Confessions of a Hoosier Exporter-Importer
Indiana Writers Group column for Dec. 12 and thereafter (743 words)
by Dr. T. Norman Van Cott
I’ve been an economics professor at public universities going on 40 years, the last 30 at Ball State University in Muncie. In the parlance of economics, this means I’ve been a long-time “exporter” of economic knowledge. Those paying my salary — students, parents, and taxpayers — have been “importers.”
Students and parents import voluntarily; taxpayers less than voluntarily. Considerable effort goes into these exports, but are they noble and self-sacrificing on my part? Hardly. Economics exports are a means to an end for me, a self-serving end no less. My exports enable me to buy — that is, import — things produced by others. I import an amazing array of things. These things range from life-sustaining necessities to frivolous amenities (including leisure activities). I import far more of these things, in fact, than I could ever obtain were I producing them myself.
The bottom line is that I export in order to import.
Many of my university colleagues, especially liberal arts-humanities professors, indignantly object to such an export-to-import description of their efforts. This is not surprising. Universities abound with folks whose avocation, if not part-time occupation, is parading around with the demeanor of someone above the economic fray. “Export in order to import? Mercy, that smacks of commercialism, and we’re above that,” say these self-styled pillars of economic piety.
If cornered into explaining their motivation, these professors wrap themselves in platitudes like “I do what I do for the joy of watching young minds develop,” or “The affirmation that comes from pushing back the frontiers of knowledge is what motivates me.” Export-import terminology only applies to them, they intone, if you label them importers of “joy” and “affirmation.”
While high-sounding, such labels are disingenuous if not stupid. Take away these folks’ imported housing, clothing, food, medical care, entertainment and education, along with the countless other things that go into living, and they’re ill-housed, ill-clad and ill-fed professors— if not dead professors. Again, the benefits people reap from the marketplace appear when they import things produced by others. Only workaholics see intrinsic value in their exports.
Does this have implications for what economists call “national households?” You bet, even though nations are not literal households. A national household’s economic activity is nothing more than a summary of the actions of its residents, each responding to the incentives he or she faces. The question for economists is whether this applies with equal force to export-import activity between members of different national households. The answer, again, is most assuredly yes. Or as Adam Smith put it: "(What) is prudence in the conduct of every private family, can scarce be folly in that of a great kingdom.”
What a national household exports corresponds to what its citizens give up in order to import things of greater value from their counterparts in other national households. U.S. soybean exports to China, for example, represent forsaken animal feed (meat) for Americans. The exports are worth the forgone meat to the extent they make it possible for Americans to buy yet more valuable Chinese-produced goods (say, umbrellas). The worst case scenario for Americans, in fact, would be exporting without importing — in the soybean case, less meat and no umbrellas.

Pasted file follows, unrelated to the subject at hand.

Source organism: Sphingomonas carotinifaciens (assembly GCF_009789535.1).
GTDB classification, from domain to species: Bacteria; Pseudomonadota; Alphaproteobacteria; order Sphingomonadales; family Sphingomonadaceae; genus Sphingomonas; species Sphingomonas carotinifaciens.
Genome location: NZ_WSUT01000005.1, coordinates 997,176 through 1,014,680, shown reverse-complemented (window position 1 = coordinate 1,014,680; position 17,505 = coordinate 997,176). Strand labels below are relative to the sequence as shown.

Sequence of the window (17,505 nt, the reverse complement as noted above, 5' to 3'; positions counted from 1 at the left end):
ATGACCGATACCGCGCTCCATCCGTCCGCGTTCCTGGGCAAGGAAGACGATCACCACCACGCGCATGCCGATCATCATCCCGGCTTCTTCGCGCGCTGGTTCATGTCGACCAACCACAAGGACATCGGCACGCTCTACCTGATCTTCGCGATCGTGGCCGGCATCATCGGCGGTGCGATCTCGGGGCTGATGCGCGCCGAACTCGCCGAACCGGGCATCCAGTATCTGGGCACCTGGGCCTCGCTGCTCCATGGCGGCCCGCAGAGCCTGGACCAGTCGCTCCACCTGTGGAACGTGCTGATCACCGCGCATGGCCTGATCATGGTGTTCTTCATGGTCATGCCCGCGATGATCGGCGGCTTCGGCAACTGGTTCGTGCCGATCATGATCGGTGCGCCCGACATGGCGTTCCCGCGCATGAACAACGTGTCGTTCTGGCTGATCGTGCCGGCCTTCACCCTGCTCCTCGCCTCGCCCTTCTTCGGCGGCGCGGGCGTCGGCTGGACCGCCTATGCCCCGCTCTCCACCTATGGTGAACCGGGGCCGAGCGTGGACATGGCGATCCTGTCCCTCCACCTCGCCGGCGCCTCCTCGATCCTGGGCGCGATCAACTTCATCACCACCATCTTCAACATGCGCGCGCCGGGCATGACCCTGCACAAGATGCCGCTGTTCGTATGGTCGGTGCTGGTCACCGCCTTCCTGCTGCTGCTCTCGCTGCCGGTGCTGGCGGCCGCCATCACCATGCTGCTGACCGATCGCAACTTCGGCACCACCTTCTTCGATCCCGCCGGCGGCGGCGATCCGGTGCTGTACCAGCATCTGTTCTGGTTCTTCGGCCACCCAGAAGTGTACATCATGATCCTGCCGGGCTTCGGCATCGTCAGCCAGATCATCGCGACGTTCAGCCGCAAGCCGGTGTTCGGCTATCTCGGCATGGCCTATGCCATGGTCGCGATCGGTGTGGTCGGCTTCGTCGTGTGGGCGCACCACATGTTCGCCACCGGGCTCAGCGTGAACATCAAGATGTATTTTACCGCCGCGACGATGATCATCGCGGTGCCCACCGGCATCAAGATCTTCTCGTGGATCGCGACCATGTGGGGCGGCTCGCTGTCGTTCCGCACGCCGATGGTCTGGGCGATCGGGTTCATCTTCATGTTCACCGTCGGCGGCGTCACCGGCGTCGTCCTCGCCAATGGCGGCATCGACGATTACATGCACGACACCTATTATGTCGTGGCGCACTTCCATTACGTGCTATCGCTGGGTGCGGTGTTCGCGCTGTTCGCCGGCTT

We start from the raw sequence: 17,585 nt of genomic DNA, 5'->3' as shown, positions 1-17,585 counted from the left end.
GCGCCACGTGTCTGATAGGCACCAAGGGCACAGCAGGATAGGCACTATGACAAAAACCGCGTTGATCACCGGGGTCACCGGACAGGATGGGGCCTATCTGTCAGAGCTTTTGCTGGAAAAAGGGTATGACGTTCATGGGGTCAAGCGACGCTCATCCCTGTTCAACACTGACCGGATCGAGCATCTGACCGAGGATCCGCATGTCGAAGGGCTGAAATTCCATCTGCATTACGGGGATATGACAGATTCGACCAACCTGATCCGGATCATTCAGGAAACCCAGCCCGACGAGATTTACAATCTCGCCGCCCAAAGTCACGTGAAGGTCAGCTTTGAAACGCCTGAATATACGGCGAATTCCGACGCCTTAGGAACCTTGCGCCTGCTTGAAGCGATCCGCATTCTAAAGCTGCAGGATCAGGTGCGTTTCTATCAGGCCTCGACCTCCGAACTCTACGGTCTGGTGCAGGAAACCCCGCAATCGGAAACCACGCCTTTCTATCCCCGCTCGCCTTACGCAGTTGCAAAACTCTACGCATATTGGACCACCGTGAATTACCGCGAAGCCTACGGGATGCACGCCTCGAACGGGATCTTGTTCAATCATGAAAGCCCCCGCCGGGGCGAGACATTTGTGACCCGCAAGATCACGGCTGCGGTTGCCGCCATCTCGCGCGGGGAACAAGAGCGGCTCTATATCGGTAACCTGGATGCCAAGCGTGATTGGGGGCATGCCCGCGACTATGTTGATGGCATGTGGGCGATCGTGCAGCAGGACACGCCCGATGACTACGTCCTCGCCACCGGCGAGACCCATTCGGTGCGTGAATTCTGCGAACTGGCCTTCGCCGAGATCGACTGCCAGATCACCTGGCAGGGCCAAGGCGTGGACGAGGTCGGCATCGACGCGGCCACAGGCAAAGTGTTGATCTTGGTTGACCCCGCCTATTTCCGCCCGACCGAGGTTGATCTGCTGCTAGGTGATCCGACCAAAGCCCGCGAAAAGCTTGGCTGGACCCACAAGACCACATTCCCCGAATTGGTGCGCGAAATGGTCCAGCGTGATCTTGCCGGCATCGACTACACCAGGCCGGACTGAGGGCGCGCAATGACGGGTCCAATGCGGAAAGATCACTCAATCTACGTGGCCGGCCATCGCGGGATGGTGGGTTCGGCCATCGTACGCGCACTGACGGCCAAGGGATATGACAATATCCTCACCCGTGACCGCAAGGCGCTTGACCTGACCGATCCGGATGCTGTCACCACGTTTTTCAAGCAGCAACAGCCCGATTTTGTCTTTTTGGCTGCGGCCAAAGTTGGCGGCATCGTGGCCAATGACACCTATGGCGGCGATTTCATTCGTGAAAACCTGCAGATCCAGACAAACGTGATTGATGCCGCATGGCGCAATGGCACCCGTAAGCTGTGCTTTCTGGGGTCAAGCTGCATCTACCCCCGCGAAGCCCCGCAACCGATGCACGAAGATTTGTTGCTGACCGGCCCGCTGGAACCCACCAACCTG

Unfortunately, our political and opinion leaders rarely connect the dots between personal households, including their own, and these national households. The quintessential connect-the-dot failure is how these folks describe international negotiations ostensibly designed to increase international trade, i.e., actions that increase Americans’ access to imports are labeled U.S. negotiating “concessions.” That is, permitting Americans to import more is only a bargaining chip to secure comparable foreign “concessions” for U.S. exports. That’s like me reluctantly accepting all that housing, food, and clothing that my economics exports as a professor make possible.
So who should we believe — the politicians at home or the politicians in the public square? At home, these folks export in order to import, while suggesting the national household should import in order to export.
My fifth-grade teacher used to scold me about my actions speaking so loudly that she couldn’t hear what I was saying. The same applies to politicians and opinion leaders. Look at what they do at home. After all, that’s where their own living standards are on the line (a predicament long known to focus attention on essentials). Their nostrums for the national household, in contrast, are a product of the mental sloth that always ensues when people spend other people’s money for the supposed benefit of someone else.
T. Norman Van Cott, Ph.D., an adjunct scholar of the Indiana Policy Review Foundation, is a professor of economics at Ball State University. Contact him at firstname.lastname@example.org. A longer version of this article appeared in the quarterly journal of the Foundation for Economic Education.